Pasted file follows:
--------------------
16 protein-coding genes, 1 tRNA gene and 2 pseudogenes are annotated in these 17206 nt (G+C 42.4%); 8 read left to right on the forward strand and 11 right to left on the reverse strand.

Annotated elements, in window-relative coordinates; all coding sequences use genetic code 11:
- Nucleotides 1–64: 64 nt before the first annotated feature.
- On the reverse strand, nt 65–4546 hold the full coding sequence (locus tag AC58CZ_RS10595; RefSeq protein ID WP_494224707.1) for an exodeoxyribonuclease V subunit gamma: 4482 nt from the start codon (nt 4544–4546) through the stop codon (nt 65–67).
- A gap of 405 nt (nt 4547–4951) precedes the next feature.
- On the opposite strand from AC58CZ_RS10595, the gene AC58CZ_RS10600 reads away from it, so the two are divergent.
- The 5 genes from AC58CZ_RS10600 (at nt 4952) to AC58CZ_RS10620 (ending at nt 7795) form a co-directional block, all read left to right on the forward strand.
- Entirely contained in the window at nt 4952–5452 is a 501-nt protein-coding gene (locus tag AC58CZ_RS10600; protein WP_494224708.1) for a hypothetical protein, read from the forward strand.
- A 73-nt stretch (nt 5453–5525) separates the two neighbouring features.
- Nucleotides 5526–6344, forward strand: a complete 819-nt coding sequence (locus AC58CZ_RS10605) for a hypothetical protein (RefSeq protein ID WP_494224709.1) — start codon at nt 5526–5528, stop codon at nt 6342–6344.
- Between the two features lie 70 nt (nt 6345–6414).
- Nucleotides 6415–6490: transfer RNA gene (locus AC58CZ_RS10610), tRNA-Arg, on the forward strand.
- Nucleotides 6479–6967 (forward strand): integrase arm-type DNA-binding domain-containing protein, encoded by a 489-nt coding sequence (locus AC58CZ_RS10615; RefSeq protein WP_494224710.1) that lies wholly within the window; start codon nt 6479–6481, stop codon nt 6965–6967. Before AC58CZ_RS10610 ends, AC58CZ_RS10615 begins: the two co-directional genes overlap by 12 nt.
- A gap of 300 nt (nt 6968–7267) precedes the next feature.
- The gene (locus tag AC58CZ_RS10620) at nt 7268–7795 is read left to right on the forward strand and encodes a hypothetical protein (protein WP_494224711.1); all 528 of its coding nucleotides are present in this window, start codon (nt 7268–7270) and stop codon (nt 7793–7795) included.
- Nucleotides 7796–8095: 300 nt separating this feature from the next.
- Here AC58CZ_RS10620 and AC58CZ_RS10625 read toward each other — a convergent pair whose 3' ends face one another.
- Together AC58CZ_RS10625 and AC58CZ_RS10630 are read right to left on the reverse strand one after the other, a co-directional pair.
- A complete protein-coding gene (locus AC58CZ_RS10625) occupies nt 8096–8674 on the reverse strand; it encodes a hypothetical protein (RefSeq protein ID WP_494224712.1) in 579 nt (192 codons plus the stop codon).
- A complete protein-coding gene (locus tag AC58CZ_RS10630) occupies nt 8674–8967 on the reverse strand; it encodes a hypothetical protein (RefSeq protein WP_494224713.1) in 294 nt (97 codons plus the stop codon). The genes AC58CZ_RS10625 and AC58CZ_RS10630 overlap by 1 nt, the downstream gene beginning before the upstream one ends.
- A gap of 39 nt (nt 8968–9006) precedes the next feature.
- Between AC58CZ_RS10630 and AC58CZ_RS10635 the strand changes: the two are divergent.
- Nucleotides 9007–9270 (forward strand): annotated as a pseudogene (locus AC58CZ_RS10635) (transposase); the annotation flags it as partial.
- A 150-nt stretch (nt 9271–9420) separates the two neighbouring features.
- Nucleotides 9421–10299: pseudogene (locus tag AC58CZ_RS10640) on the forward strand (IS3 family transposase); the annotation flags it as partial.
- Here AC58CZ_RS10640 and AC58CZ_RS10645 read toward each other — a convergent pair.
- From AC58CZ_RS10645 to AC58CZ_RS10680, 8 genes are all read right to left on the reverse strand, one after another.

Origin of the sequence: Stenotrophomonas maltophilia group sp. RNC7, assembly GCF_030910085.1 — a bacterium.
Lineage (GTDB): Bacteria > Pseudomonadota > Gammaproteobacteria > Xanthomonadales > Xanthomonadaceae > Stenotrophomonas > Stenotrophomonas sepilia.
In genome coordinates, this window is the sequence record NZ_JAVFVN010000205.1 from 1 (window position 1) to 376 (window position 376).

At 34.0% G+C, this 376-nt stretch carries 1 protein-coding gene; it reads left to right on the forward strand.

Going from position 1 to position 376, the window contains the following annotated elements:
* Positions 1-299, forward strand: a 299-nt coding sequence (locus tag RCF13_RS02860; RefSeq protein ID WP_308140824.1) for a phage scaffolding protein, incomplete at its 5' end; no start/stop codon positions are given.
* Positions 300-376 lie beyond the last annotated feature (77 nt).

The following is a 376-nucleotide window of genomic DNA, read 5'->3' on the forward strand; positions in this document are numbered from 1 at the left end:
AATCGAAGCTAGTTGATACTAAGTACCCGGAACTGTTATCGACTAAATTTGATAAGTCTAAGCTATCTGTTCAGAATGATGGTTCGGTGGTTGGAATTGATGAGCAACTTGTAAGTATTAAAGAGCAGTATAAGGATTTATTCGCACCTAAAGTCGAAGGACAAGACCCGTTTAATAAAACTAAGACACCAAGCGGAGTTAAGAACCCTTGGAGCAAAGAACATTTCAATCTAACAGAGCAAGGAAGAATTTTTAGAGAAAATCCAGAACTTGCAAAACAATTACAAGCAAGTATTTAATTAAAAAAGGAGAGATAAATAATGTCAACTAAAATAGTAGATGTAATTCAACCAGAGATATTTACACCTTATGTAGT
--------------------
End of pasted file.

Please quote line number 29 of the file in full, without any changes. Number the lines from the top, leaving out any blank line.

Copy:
Lineage (GTDB): Bacteria > Pseudomonadota > Gammaproteobacteria > Xanthomonadales > Xanthomonadaceae > Stenotrophomonas > Stenotrophomonas sepilia.